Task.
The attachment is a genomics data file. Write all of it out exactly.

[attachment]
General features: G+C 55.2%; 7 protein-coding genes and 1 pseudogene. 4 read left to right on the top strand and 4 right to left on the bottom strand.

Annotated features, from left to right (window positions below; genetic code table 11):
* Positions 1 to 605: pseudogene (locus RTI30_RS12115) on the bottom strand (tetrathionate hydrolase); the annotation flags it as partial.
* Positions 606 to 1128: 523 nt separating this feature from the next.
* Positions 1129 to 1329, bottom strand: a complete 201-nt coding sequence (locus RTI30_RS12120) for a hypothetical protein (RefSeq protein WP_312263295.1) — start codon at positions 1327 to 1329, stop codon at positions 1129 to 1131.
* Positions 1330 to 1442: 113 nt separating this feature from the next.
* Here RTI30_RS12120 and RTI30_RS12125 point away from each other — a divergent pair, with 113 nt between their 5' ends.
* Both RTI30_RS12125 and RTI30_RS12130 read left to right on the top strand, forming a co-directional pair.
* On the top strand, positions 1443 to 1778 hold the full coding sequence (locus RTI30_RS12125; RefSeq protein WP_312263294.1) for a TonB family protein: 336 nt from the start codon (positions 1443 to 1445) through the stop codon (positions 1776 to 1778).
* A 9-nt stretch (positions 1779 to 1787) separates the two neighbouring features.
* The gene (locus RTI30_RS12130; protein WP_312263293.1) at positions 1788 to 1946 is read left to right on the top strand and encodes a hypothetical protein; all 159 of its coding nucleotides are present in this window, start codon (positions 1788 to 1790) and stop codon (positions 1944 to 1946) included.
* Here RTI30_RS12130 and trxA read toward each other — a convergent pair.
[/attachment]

General features: G+C 55.2%; 7 protein-coding genes and 1 pseudogene. 4 read left to right on the top strand and 4 right to left on the bottom strand.

Annotated features, from left to right (window positions below; genetic code table 11):
* Positions 1 to 605: pseudogene (locus RTI30_RS12115) on the bottom strand (tetrathionate hydrolase); the annotation flags it as partial.
* Positions 606 to 1128: 523 nt separating this feature from the next.
* Positions 1129 to 1329, bottom strand: a complete 201-nt coding sequence (locus RTI30_RS12120) for a hypothetical protein (RefSeq protein WP_312263295.1) — start codon at positions 1327 to 1329, stop codon at positions 1129 to 1131.
* Positions 1330 to 1442: 113 nt separating this feature from the next.
* Here RTI30_RS12120 and RTI30_RS12125 point away from each other — a divergent pair, with 113 nt between their 5' ends.
* Both RTI30_RS12125 and RTI30_RS12130 read left to right on the top strand, forming a co-directional pair.
* On the top strand, positions 1443 to 1778 hold the full coding sequence (locus RTI30_RS12125; RefSeq protein WP_312263294.1) for a TonB family protein: 336 nt from the start codon (positions 1443 to 1445) through the stop codon (positions 1776 to 1778).
* A 9-nt stretch (positions 1779 to 1787) separates the two neighbouring features.
* The gene (locus RTI30_RS12130; protein WP_312263293.1) at positions 1788 to 1946 is read left to right on the top strand and encodes a hypothetical protein; all 159 of its coding nucleotides are present in this window, start codon (positions 1788 to 1790) and stop codon (positions 1944 to 1946) included.
* Here RTI30_RS12130 and trxA read toward each other — a convergent pair.